The Standard & Poor’s 500 Index climbed to a record, closing above 1,900 for the first time, as Hewlett-Packard Co. rallied and data showed purchases of new homes climbed in April.
The S&P 500 rose 0.4 percent to 1,900.53 at 4 p.m. in New York, climbing above a record closing level reached May 13. The Russell 2000 Index of small companies increased 1.1 percent. Trading in S&P 500 companies was 32 percent below the 30-day average for this time of day. U.S. equity markets are closed on May 26 for the Memorial Day holiday.
“The equity market is on autopilot with an upward bias,” Terry Sandven, chief equity strategist at Minneapolis-based U.S. Bank Wealth Management, which oversees $120 billion, said by phone. “Housing adds to consumer confidence, net worth and consumer spending. That is positive for sentiment and should be a positive for the broader markets.”
The S&P 500 climbed 0.2 percent yesterday for a second day of gains as data showing strength in manufacturing boosted confidence in the global economy. The gauge has advanced 1.2 percent this week after slipping for two consecutive weeks.
The Russell 2000 Index of smaller companies has rallied 2.5 percent over three days. The index tumbled as much as 9.3 percent from a record on March 4 amid concern that prices have outrun earnings. Small-caps and Internet shares were among the biggest victims of the market retreat as investors fled last year’s best-performing equities.
Sales of new U.S. homes increased 6.4 percent, the most since October, to a 433,000 annualized pace from a revised 407,000 in March that was larger than initially estimated, Commerce Department data showed today in Washington. The median forecast of 75 economists surveyed by Bloomberg called for the rate to accelerate to 425,000. The April gain reflected a surge in Midwest sales.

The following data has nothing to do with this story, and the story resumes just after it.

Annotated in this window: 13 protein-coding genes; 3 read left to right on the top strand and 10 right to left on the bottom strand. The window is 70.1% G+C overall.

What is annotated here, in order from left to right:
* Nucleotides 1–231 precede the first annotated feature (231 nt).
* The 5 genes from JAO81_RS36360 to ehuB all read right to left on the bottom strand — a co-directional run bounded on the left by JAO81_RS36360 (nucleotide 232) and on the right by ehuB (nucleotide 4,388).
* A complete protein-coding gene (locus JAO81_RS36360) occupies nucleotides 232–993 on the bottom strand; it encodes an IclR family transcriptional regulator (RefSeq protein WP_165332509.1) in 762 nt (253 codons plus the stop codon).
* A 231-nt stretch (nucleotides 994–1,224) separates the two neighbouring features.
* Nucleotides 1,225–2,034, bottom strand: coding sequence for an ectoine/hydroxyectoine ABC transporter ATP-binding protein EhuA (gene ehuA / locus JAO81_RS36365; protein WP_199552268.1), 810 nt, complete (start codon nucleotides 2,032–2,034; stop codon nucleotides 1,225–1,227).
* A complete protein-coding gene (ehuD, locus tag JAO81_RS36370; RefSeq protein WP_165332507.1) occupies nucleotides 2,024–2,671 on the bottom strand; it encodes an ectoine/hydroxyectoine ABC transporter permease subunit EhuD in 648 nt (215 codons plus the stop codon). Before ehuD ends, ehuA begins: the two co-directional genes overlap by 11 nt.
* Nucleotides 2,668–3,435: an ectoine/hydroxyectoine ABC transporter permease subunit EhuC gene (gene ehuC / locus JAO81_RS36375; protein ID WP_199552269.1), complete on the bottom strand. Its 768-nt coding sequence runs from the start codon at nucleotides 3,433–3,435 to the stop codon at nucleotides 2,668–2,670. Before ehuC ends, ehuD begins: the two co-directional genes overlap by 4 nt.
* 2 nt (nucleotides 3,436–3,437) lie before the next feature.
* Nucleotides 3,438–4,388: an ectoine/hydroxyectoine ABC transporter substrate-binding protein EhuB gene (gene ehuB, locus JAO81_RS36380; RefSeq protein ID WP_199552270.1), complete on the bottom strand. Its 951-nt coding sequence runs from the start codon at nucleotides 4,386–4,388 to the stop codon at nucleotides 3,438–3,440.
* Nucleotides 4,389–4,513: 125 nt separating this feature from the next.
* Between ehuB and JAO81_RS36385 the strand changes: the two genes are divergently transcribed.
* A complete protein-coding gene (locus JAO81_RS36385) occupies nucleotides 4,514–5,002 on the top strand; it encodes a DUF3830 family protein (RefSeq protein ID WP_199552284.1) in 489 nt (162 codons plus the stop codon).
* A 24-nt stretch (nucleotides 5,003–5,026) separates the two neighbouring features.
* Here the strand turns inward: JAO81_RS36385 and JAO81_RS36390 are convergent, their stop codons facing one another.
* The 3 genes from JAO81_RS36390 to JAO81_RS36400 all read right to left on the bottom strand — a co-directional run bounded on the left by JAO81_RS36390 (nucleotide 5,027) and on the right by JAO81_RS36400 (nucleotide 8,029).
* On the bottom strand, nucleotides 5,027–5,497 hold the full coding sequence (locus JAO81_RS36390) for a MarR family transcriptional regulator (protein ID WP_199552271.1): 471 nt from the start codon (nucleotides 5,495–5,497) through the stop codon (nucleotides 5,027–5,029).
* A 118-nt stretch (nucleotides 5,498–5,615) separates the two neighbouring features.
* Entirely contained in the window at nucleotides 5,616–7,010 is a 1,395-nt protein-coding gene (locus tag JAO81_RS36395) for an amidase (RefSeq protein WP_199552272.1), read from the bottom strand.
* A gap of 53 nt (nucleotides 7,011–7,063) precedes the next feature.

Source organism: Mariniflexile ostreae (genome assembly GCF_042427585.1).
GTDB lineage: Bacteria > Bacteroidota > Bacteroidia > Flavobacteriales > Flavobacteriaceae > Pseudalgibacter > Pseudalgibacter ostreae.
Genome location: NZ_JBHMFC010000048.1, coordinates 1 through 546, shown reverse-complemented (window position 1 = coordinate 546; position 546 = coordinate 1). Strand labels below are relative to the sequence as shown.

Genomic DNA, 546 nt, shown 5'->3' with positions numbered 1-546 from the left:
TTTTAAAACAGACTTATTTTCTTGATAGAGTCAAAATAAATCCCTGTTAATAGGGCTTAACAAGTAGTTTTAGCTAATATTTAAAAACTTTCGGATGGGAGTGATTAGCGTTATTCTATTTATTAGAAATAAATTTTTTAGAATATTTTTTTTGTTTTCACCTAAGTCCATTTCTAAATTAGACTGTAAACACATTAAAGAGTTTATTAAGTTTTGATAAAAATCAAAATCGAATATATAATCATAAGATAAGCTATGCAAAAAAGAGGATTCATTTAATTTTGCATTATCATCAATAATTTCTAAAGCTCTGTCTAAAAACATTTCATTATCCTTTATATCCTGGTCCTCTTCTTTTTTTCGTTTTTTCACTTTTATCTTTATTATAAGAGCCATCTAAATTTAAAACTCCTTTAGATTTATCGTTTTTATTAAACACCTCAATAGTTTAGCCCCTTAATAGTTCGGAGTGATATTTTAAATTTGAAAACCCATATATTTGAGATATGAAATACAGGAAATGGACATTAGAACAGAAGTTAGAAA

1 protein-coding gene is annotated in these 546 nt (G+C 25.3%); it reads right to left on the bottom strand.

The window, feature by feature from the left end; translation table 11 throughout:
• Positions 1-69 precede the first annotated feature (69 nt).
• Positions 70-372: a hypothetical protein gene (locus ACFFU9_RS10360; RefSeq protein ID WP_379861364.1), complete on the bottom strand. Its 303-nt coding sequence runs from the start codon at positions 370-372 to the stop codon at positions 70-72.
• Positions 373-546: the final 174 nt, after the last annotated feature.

Central bank officials have been gauging the strength of the economy to help determine the pace of cuts to stimulus efforts that have sent the S&P 500 up as much as 180 percent from a 12-year low in 2009. The Federal Reserve pared its monthly asset buying to $45 billion in April, its fourth straight $10 billion cut, and said further reductions in measured steps are likely.
Fed policy makers said this week that continued stimulus doesn’t risk fueling a jump in the inflation rate. Central bank policy makers said last month the economy is showing signs of picking up and the job market is improving.
The S&P 500 is trading at 17.4 times reported earnings, near the highest level since 2010. Of the 489 S&P 500-listed companies that have released results this season, 75 percent have beaten estimates for profit, while 53 percent have exceeded projections for revenue.
The U.S. stock market is trading in the tightest range in eight years, according to data from Bespoke Investment Group LLC. In the last three months, the difference between the S&P 500’s intraday high and low has been less than 5 percent, the Harrison, New York-based research group said in a report yesterday.
The Chicago Board Options Exchange Volatility Index, a gauge for U.S. stock volatility known as the VIX, dropped 5.4 percent to 11.38, the lowest level in more than a year. The VIX has closed below 15 for 26 straight days, the longest streak since December, when the index traded below that level for 35 consecutive days.